The Yummy Pako!

Pako is fern in english. Pako, pronounced slower in Tagalog is nail. No, we do not eat iron nails here in our province. We eat the river fern or pako found mostly beside bodies of fresh water. (Most people know the ornamental fern used in flower arrangements.)

In our public market, I see pako being sold once in a while. Way back in my teenage years while vacationing in Guagua, Pampanga, I remember gathering pako by the bank of the sapa or creek.

This pako is a regional delicacy I have learned to eat when I was young (I remember my father telling me when I was a kid that I can live in the mountains coz I eat wild/exotic plants). Popular in some regions, but not quite known in some. Whenever I see the pako being sold nowadays, I make sure I buy some and prepare on of my best green salads!

Pako or river fern salad with tomatoes, onion and salted eggs. Smoked fish flakes are optional, but highly recommended.

But I am sure these are edible... and here is how I prepare the.... (drumrolls please!)

Exciting Fern Salad!

very simple steps:

1. Dice onion and tomatoes

2. Mix with red (salted eggs)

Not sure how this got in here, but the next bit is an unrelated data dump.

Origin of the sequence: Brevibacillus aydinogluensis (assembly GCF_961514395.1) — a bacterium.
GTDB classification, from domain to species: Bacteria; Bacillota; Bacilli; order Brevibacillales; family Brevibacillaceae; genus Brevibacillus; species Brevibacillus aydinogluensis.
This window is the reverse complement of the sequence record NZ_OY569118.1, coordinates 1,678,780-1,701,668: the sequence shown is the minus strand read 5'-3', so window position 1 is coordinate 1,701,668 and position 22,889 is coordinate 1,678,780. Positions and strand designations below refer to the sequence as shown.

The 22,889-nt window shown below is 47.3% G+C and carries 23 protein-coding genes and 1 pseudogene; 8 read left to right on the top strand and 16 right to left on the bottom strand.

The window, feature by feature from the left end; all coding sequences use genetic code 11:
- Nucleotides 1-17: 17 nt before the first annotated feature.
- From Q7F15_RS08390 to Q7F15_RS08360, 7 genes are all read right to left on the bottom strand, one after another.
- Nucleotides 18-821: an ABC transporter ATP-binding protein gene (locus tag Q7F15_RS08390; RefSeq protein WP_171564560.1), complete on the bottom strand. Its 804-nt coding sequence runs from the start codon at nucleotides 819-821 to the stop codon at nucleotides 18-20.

3. Add Tinapa or smoked fish flakes (you can etiher buy the falked tinapa or buy a tinapa, fry it first before removing the scales, the bones then flake the meat into small pieces.)

4. Blanch the fern tops ( blanch the leaves really briefly with hot water)

5. Squeeze calamansi juice (or lemon juice)

6. Mix all ingredients.. Serve!

Vinegar and garlic mix (ala vinaigrette) can also be used for this salad!!

Well, it is of course best served with rice and....crackling liempo (crispy fried pork belly with ribs!) Whoaaa!


The Fern plant we have here is fiddlehead or ostrich fern. The leaves really look like big ostrich feather when full grown and like the violin's fiddlehead when young and curled.

Ostrich FernFamily: PolypodiaceaePteretis pensylvanica or Matteuccia struthiopteris

Fiddleheads are young, edible, fern shoots that are gathered when they are still curled. They

are very similar in shape to the head of a violin, hence their name. These vegetables are gathered in the spring when they are still tightly curled and between 4 and 6 inches high. This period last for about 15 days between mid-April and early July, depending on the region.

Ostrich Fern look like big feather-like leaves growing out of the ground. Also look for the fiddleheads of the fern, which are small sprouts of fern that curl up tightly at the tops. Eventually, the fiddlehead will unravel into the more identifiable feather-looking plants.Leaves: The leaves of Fern are called fronds. There are two types of fronds, one that is sterile that are dark green and "plume like" and another that is fertile, which is dark brown and resembles dark brown feathers.Habitat: Rich, moist, or wet soil by streams, rivers, edges of swamps, and open woods.Location: Some Ostrich Fern grow at the low parts of Sachar Woods, where rain collects and sometimes forms a stream. While still tightly curled and under 15 cm (6 inches), the Ostrich Fern is good in salad or as asparagus.